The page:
• Attempts have been made to increase the ability to apply pressure to drive PMMA to the vertebral implant site by providing a smaller barrel syringe, but this holds less volume and must be refilled once or several times to deliver enough volume of PMMA to the site. Since there is a limited amount of time to work with PMMA before it begins to polymerize or set up, this type of procedure is more difficult to successfully complete within the allotted time, and thus poses an additional risk to the success of the operation. [0010]
  • Accordingly, there exists a need for an improved apparatus and procedure for controllably applying higher pressures to a source of implant material, and particularly to hard tissue implant materials, to successfully implant the material at the desired location in a single batch, for the performance of vertebroplasty and particularly, percutaneous vertebroplasty. [0011]
  • DISCLOSURE OF THE INVENTION
  • The present invention includes a high pressure applicator for driving the delivery of a flowable tissue implant material. A first column having an inner wall, an outer wall, a first open end and a second substantially closed end is provided with an orifice through the substantially closed end for passage implant materials therethrough under high pressure. A second column is drivably engageable with the first column to generate fluid pressure within at least the first column. Preferably, a wall portion of the second column is drivably engageable with one of an inner and outer wall of the first column. A handle is preferably fixedly attached or integral with the first column and may extend radially from the first column to provide a user a mechanical advantage upon grasping it. [0012]
  • At least one sealing element may be provided to interface with the inner wall of the first column, to enhance the generation of pressure in the first column. A handle is also preferably integrally formed with or affixed to the second column and may extend radially therefrom to provide a user a mechanical advantage upon grasping it. [0013]
  • In one embodiment of the invention, threading is provided on an outer wall of the first column. The second column is substantially hollow, having an open first end, a closed second end and threading on an inner wall thereof. The threading on the second column in this embodiment is engageable with the threading on the first column to provide a driving force for driving the second column with respect to the first column. The second column may include an extension integrally formed with or affixed thereto and optionally having an end portion extending from the open end of the second column. The extension is adapted to be inserted through the open end of the first column and form a substantial pressure seal with the inner wall of the first column. [0014]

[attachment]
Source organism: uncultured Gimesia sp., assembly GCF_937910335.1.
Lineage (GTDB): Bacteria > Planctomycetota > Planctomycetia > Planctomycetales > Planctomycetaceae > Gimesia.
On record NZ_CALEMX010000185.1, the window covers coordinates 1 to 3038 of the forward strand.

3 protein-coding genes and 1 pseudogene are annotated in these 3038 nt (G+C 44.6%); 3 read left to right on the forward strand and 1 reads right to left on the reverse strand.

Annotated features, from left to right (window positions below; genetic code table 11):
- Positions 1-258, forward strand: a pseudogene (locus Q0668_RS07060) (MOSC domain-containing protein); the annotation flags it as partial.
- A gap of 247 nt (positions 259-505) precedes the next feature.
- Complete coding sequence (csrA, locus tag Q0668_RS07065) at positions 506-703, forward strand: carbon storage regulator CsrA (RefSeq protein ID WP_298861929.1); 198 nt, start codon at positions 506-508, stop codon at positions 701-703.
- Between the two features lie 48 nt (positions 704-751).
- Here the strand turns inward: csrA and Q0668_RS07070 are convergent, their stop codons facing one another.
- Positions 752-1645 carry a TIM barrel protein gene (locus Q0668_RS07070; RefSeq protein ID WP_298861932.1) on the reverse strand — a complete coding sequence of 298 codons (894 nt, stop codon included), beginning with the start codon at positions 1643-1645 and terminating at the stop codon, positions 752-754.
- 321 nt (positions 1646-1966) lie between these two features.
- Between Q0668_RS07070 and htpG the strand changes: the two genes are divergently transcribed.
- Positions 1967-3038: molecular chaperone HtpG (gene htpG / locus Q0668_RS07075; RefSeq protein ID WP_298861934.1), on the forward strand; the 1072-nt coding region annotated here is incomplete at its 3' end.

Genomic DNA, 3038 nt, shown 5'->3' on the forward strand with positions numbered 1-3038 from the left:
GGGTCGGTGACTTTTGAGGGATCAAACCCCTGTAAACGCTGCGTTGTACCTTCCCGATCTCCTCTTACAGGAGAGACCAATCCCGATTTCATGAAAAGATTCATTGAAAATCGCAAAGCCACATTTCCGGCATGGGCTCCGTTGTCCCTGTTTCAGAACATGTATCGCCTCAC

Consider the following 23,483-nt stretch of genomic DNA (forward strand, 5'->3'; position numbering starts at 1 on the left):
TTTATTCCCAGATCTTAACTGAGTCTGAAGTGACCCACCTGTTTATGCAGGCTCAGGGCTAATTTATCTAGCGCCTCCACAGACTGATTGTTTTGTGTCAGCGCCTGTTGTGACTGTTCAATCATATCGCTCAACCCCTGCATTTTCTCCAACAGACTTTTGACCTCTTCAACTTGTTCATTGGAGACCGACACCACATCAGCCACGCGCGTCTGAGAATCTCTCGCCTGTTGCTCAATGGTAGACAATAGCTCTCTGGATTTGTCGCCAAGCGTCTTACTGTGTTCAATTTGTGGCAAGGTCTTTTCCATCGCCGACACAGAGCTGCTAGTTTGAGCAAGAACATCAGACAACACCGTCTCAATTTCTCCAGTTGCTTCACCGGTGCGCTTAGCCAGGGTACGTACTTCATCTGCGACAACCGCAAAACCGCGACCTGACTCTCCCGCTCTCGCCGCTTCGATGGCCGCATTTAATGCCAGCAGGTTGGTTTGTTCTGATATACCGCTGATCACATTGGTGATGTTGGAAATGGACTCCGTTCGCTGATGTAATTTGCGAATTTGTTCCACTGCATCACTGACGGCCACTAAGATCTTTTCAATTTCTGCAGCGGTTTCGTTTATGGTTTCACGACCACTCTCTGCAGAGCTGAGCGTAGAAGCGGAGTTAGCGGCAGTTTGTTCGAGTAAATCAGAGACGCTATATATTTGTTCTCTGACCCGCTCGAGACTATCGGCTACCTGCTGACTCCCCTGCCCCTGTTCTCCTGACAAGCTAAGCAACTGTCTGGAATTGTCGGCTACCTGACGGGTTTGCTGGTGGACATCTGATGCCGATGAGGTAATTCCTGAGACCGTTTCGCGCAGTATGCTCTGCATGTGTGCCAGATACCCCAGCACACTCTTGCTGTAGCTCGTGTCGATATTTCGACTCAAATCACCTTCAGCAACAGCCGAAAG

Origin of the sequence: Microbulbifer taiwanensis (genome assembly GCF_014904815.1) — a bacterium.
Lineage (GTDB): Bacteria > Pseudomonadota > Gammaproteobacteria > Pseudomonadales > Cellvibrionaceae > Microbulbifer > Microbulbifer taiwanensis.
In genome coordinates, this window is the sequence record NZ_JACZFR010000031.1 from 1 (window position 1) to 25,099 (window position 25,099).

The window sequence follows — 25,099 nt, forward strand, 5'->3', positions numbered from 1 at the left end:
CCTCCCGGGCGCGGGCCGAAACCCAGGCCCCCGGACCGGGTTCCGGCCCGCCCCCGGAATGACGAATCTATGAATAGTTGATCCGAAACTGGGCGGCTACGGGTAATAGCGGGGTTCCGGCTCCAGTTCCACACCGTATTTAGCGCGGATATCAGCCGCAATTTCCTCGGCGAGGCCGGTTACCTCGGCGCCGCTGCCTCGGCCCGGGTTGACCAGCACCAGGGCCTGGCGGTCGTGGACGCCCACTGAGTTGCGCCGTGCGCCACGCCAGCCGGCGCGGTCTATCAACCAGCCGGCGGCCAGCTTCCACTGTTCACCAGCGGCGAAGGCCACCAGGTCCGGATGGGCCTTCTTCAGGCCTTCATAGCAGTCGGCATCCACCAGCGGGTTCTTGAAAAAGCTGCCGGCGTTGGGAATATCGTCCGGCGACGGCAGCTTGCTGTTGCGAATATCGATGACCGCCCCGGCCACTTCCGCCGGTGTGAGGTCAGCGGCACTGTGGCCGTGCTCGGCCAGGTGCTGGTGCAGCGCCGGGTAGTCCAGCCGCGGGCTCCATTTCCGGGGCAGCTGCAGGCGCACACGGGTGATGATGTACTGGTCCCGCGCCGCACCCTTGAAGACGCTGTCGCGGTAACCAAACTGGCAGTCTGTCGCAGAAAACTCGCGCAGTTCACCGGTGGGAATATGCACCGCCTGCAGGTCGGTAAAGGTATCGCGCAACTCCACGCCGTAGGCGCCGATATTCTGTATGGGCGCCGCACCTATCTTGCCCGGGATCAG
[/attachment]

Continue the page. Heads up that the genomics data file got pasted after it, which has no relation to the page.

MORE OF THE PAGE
• Additionally, at least one sealing element may be provided at or near the end portion of the extension to form or enhance a pressure seal with the inner wall of the first column. The sealing element(s) may be an O-ring(s), a grommet(s) or the like. [0015]
  • In another embodiment, a plunger element is provided which is adapted to be inserted within the first and second columns. The plunger element has a first end portion and a second end portion, where the first end portion is adapted and configured to closely fit within the inner wall of the first column to form a pressure seal therewith. At least one sealing element may be provided for the first end portion to form and/or enhance a pressure seal between the inner wall and the plunger element. A handle may be integrally formed with or affixed to the second column, to optionally extend radially therefrom, to provide the user a mechanical advantage upon grasping it. The plunger element may further be provided with at least one frictional element mounted to the second end portion and adapted to form a disengageable friction fit with the second column at or near the closed end of the second column. [0016]
  • A high pressure applicator according to the present invention may include threading on at least a portion of the inner wall of the first column, and the second column may have threading on at least a portion of an external wall thereof such that the threading of the external wall is engageable with the threading on at least a portion of the inner wall of the first column to provide a driving mechanism for driving the second column with respect to the first column. The interengaging threads may be formed to closely fit to form a pressure seal therebetween upon their engagement. At least one sealing element may be mounted to an end portion of the second column and adapted to form or enhance a pressure seal with the inner wall thereby forming or enhancing the pressure seal between the first and second columns. The sealing element(s) may comprise an O-ring(s), a Teflon wrap(s), or the like. A handle may be integrally formed with or affixed to the second column to extend radially therefrom, to provide a user a mechanical advantage upon grasping it. [0017]